Influenza Virus Ribonucleoprotein Complexes Gain Preferential Access to Cellular Export Machinery through Chromatin Targeting
    PLoS Pathog 7: e1002187 (2011)
  9. Chase, G., Schwemmle, M.
    Affinity purification of influenza virus ribonucleinprotein complexes from the chromatin of infected cells
    J Vis Exp 64: pii4028 (2012)
  10. Mänz, B., Brunotte, L., Reuther, P., Schwemmle, M.
    Adaptive mutations in NEP compensate for defective H5N1 RNA replication in cultured human cells
    Nat Commun 3: 802 (2012)
  11. Reuther, P., Giese, S., Götz, V., Kilb, N., Mänz, B., Brunotte, L., Schwemmle, M.
    Adaptive mutations in the nuclear export protein of human-derived H5N1 strains facilitate a polymerase activity-enhancing conformation.
    J Virol. 2014 Jan;88(1):263-71. doi: 10.1128/JVI.01495-13. Epub 2013 Oct 23.
  12. Mänz B, Schwemmle M, Brunotte L.
    Adaptation of avian influenza A virus polymerase in mammals to overcome the host species barrier.
    J Virol. 2013 Jul;87(13):7200-9. doi: 10.1128/JVI.00980-13. Epub 2013 Apr 24. Review.
  13. Mänz B, Dornfeld D, Götz V, Zell R, Zimmermann P, Haller O, Kochs G, Schwemmle M.
    Pandemic influenza A viruses escape from restriction by human MxA through adaptive mutations in the nucleoprotein.
    PLoS Pathog. 2013 Mar;9(3):e1003279. doi: 10.1371/journal.ppat.1003279. Epub 2013 Mar 28.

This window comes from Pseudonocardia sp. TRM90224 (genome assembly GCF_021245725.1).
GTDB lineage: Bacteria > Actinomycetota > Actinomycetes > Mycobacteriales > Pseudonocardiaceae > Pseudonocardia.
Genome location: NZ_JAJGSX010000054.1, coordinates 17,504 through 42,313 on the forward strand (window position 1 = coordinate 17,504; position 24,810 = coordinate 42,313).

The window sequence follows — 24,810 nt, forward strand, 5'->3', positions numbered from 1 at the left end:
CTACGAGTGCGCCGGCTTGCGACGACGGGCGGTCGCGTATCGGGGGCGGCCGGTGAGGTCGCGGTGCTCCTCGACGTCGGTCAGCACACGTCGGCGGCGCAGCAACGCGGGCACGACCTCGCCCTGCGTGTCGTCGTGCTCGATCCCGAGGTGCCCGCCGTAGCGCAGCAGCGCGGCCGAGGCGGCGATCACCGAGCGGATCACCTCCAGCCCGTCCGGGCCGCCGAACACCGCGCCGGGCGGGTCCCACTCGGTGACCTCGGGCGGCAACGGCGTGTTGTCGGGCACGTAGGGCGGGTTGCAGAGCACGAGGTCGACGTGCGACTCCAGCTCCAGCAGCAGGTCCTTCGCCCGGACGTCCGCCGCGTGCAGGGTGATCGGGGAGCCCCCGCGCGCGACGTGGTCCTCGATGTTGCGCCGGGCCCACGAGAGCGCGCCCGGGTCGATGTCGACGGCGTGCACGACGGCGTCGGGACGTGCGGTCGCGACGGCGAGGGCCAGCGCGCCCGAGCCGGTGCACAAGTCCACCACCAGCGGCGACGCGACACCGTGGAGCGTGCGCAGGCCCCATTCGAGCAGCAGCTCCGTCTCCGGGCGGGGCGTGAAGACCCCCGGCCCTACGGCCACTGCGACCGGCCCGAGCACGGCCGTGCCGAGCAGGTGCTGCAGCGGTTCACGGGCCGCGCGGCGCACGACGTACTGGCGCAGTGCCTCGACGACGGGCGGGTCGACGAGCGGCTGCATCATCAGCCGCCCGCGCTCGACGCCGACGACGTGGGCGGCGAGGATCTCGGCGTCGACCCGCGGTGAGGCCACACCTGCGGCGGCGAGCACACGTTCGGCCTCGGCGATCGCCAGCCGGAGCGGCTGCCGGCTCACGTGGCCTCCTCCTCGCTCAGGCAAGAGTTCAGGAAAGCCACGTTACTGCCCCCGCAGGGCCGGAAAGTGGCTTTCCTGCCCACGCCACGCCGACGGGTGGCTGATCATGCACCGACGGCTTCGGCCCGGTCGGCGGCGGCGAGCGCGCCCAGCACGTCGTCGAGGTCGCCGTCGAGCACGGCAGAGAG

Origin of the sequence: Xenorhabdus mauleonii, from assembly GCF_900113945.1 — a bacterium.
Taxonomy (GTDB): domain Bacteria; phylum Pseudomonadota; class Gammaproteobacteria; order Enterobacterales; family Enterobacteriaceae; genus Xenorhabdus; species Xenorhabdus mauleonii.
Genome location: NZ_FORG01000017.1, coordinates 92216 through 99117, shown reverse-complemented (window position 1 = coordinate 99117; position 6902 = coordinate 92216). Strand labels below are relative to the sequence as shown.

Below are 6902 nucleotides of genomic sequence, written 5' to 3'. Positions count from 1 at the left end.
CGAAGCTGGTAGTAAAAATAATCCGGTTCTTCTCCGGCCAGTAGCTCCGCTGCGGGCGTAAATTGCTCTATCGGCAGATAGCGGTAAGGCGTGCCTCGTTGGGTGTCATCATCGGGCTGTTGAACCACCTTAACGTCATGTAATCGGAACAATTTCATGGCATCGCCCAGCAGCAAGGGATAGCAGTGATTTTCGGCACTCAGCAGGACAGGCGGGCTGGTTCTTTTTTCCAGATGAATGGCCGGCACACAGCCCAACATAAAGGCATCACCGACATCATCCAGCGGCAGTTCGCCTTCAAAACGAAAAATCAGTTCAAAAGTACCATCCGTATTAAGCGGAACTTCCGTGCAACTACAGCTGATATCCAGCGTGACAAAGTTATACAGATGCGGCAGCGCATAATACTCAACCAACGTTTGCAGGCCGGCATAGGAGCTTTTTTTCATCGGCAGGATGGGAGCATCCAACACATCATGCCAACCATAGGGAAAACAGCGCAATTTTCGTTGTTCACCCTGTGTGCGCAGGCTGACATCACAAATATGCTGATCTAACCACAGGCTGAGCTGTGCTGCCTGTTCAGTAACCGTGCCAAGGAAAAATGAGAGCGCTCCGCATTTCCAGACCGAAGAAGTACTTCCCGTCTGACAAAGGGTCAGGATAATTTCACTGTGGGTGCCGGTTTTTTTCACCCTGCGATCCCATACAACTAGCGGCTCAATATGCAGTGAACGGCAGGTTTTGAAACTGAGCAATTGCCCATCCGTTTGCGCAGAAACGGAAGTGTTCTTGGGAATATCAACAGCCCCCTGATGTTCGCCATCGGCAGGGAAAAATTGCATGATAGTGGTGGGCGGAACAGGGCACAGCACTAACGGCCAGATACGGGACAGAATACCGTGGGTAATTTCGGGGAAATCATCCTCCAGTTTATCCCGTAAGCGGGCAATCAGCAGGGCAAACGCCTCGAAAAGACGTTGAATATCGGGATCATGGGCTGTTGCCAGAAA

14. Weber M, Sediri H, Felgenhauer U, Binzen I, Bänfer S, Jacob R, Brunotte L, García-Sastre A, Schmid-Burgk JL, Schmidt T, Hornung V, Kochs G, Schwemmle M, Klenk HD, Weber F.
    Influenza virus adaptation PB2-627K modulates nucleocapsid inhibition by the pathogen sensor RIG-I.
    Cell Host Microbe. 2015 Mar 11;17(3):309-19. doi: 10.1016/j.chom.2015.01.005.
  15. Haller O, Staeheli P, Schwemmle M, Kochs G.
    Mx GTPases: dynamin-like antiviral machines of innate immunity.
    Trends Microbiol. 2015 Mar;23(3):154-63. doi: 10.1016/j.tim.2014.12.003. Epub 2015 Jan 6. Review.
  16. Riegger D, Hai R, Dornfeld D, Mänz B, Leyva-Grado V, Sánchez-Aparicio MT, Albrecht RA, Palese P, Haller O, Schwemmle M, García-Sastre A, Kochs G, Schmolke M.
    The nucleoprotein of newly emerged H7N9 influenza A virus harbors a unique motif conferring resistance to antiviral human MxA.
    J Virol. 2015 Feb;89(4):2241-52. doi: 10.1128/JVI.02406-14. Epub 2014 Dec 10.
  17. Götz V, Magar L, Dornfeld D, Giese S, Pohlmann A, Höper D, Kong BW, Jans DA, Beer M, Haller O, Schwemmle M.
    Influenza A viruses escape from MxA restriction at the expense of efficient nuclear vRNP import.
    Sci Rep. 2016 Mar 18;6:23138. doi: 10.1038/srep23138.
  18. Giese S, Bolte H, Schwemmle M.
    The Feat of Packaging Eight Unique Genome Segments.
    Viruses. 2016 Jun 17;8(6). pii: E165. doi: 10.3390/v8060165. Review.
  19. Deeg CM, Hassan E, Mutz P, Rheinemann L, Götz V, Magar L, Schilling M, Kallfass C, Nürnberger C, Soubies S, Kochs G, Haller O, Schwemmle M, Staeheli P.
    In vivo evasion of MxA by avian influenza viruses requires human signature in the viral nucleoprotein.
    J Exp Med. 2017 May 1;214(5):1239-1248. doi: 10.1084/jem.20161033. Epub 2017 Apr 10.

Institut für Virologie

Hermann-Herder-Strasse 11
D-79104 Freiburg

Ärztlicher Direktor

Prof. Dr. med. Hartmut Hengel

Team Leader:

Martin Schwemmle
(Ph.D., Professor)
Phone: +49 761 203 6526
Fax: +49 761 203 6639